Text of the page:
Friday, November 16, 2012

Where Does Inspiration Come For You?

I learned years ago that I loved color. Then around middle age, it seemed that middle aged men went two different directions, yellow pants and garish plaids, or tan, cream and grey. Now of course there's black. My favorite comment to explain that color choice was on the Cybil Show when one of the cast stated, "WE love black until there's a darker color." That got a laugh but how true it became. I know youngsters who only wear black...pants, t-shirts, shirts, coats, hats, underwear. They say its easy to make a choice and easy to wash too. Its ALL cold. When we live in a world of color, black seems to me to be the anti-thesis.

I was the second color choice. Beige, tans, creams in clothes cars and just about everything else. I hadn't started to paint again so color was pretty much off the radar. This was a kind of a come down when you look back at it. When I got my GMC pickup the one comment was it better not be beige. Its a dark, I mean DARK hunter green and I love it.

One day my wife and daughter went shopping and asked if I needed anything. Looking at a rather filled closet said no, I had plenty. They returned hours later with bags and bags of things. Three or was it four, went upstairs on my side of the bedroom. "These are for you Dad. I'm here to help," said my daughter. She flicked and discarded about 70% of what I owned. And my wife, not to miss getting into the act said, you look terrible in tan. Makes you look like you're dead.

Since I had already been at death's door and had no doubt she knew what that looked like a few years before, that comment hit home. After stripping my closest,  shirts of teals, turquoises, reds, oranges, blues, even a lavendar and purple, colors I realized I loved but would NEVER buy myself appeared. My closest was totally transferred. Of course the bags of clothes that trooped downstairs were such dear friends; I would miss them.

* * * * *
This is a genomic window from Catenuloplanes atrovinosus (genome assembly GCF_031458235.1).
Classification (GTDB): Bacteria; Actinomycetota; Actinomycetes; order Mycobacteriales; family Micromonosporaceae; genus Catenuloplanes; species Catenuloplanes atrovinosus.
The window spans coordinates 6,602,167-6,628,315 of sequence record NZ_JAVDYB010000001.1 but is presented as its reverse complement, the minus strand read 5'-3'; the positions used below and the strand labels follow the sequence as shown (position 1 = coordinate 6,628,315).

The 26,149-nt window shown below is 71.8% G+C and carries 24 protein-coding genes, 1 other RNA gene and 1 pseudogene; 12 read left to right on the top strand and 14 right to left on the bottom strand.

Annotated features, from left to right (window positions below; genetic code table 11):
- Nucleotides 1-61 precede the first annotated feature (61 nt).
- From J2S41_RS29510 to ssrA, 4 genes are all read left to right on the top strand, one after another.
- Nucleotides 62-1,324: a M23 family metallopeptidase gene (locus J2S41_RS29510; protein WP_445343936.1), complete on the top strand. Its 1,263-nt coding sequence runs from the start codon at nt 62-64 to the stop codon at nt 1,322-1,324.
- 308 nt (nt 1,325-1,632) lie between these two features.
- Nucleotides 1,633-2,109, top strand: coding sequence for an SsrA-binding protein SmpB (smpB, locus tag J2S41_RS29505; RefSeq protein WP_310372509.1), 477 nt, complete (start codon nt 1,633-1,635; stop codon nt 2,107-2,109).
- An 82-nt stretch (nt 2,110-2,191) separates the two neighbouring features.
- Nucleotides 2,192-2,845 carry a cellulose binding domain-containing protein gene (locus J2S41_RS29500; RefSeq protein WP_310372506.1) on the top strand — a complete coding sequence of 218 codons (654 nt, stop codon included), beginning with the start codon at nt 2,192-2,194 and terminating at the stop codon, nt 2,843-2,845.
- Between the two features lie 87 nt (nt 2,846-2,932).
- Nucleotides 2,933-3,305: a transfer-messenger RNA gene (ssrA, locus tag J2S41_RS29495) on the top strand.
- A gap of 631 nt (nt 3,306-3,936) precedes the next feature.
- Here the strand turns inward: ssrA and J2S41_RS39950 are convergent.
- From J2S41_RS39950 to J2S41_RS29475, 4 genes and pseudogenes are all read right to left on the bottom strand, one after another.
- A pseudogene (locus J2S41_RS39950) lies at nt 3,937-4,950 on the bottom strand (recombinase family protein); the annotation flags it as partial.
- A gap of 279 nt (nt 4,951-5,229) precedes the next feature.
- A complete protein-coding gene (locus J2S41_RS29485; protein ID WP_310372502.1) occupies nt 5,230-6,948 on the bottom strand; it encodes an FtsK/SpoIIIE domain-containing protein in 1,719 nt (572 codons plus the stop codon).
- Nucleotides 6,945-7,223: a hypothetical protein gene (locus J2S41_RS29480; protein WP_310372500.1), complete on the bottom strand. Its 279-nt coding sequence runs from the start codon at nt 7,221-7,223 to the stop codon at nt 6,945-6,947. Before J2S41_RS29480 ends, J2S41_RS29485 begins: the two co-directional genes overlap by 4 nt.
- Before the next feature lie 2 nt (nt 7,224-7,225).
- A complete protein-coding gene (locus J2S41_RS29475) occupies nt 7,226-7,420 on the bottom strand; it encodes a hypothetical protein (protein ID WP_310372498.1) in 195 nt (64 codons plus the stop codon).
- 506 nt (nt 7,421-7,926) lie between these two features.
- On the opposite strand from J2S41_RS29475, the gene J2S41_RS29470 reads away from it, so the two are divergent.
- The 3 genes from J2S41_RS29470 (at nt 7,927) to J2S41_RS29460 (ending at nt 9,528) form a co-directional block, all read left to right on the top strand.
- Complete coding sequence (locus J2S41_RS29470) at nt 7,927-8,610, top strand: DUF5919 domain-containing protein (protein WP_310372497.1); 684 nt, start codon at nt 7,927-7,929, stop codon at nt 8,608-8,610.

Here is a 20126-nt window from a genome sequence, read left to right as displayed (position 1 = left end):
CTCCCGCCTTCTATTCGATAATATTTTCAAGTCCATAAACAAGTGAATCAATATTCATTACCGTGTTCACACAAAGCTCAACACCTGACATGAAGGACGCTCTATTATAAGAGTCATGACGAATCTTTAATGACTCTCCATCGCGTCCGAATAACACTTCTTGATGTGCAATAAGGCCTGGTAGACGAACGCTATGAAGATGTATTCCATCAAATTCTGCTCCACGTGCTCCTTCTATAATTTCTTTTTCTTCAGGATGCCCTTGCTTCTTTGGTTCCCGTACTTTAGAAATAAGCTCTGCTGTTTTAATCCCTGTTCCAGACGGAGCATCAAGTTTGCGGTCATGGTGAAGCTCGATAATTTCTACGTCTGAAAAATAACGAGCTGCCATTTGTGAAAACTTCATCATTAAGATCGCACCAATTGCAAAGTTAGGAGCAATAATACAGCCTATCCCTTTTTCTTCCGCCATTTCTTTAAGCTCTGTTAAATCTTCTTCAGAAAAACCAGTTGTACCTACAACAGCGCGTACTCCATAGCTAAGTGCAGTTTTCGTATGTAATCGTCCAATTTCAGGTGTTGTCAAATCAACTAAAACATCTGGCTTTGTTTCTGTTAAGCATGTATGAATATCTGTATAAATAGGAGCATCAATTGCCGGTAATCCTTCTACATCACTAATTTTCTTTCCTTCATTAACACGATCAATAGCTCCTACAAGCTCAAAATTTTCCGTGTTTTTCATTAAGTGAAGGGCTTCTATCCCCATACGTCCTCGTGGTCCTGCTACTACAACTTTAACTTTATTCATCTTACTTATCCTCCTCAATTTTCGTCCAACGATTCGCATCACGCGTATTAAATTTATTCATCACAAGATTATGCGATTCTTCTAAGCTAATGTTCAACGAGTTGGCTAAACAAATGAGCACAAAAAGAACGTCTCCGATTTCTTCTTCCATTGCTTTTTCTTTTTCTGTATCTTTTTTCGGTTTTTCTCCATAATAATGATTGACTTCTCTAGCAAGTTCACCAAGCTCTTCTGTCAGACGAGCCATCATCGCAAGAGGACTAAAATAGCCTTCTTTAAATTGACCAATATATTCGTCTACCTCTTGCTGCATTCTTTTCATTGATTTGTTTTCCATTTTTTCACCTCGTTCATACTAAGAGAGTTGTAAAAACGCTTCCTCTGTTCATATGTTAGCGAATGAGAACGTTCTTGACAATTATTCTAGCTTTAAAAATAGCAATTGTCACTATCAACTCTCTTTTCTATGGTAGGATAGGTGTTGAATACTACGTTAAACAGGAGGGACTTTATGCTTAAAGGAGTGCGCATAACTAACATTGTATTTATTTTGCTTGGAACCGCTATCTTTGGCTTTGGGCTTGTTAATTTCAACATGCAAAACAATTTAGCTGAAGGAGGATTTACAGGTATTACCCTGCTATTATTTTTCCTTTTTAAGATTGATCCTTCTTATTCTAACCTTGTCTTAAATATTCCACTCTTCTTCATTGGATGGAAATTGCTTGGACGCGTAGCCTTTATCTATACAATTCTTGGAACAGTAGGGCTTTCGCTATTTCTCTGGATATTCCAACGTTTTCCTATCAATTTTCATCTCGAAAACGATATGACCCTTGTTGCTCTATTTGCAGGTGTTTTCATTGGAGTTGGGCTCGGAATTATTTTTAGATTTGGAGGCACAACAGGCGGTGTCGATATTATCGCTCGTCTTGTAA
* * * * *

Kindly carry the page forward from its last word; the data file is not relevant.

It was strange that I had allowed myself to limit my own color palette. One of the things we really enjoyed was collecting the Mexican Monsters from Oaxaco. We have never been there but knew of places that carried them and whenever we would show up they would show us the latest. Our mantle, all 30 or so feet of it, is covered with these monsters. LOOK at the colors! In fact, when I am at a loss of a color combination, I have been known to fetch one from the mantle, carefully check it out at my bench and then begin again. The colors are so wild and, yes, outrageous, but amazingly they seem to work.

It is strange that we have some much color around us, yet it seems hard to actually use color. Listening to my ladies at painting class, overheard conversations and even talking to other artists, there is so much discussion and concern about color. There have been so many studies about the effect of color on people, but it seems that rather than embracing it we shy away from it. Yet, there is also a balance. Have you ever walked into an art show, an office or even a friends home and felt uneasy? I am very sensitive to color...but of course, the sensitivity to color I have may not be yours. So, as artists, designers, even consumers, we need to make it clear what we like and don't like.

My wife has finally returned to Coldwater Creek. She felt that they had a color selection that didn't flatter her. After reading about their sliding sales, they finally realized it too. Even as I man, I walked in with her the other day and felt comfortable. It is so easy today to discover what customers like. And no matter how you present them, yucky, dead or kiddie colors, with horizontal stripes or plaids across a middle aged bottom, will never sell. Why even bother? Get a focus group. Show them your line. Its certainly a lot cheaper than throwing an entire seasons selections away. Right?

The artist only has to watch the world around them. If anything, they should select and surround their self with colors. Get out there and look around. You will see what I mean. However, one more comment. If you become too trendy to your era, you will end up like the artists of the hippie 60's and the go-go 70's. Colors that NO one would touch today with a ten foot pole.

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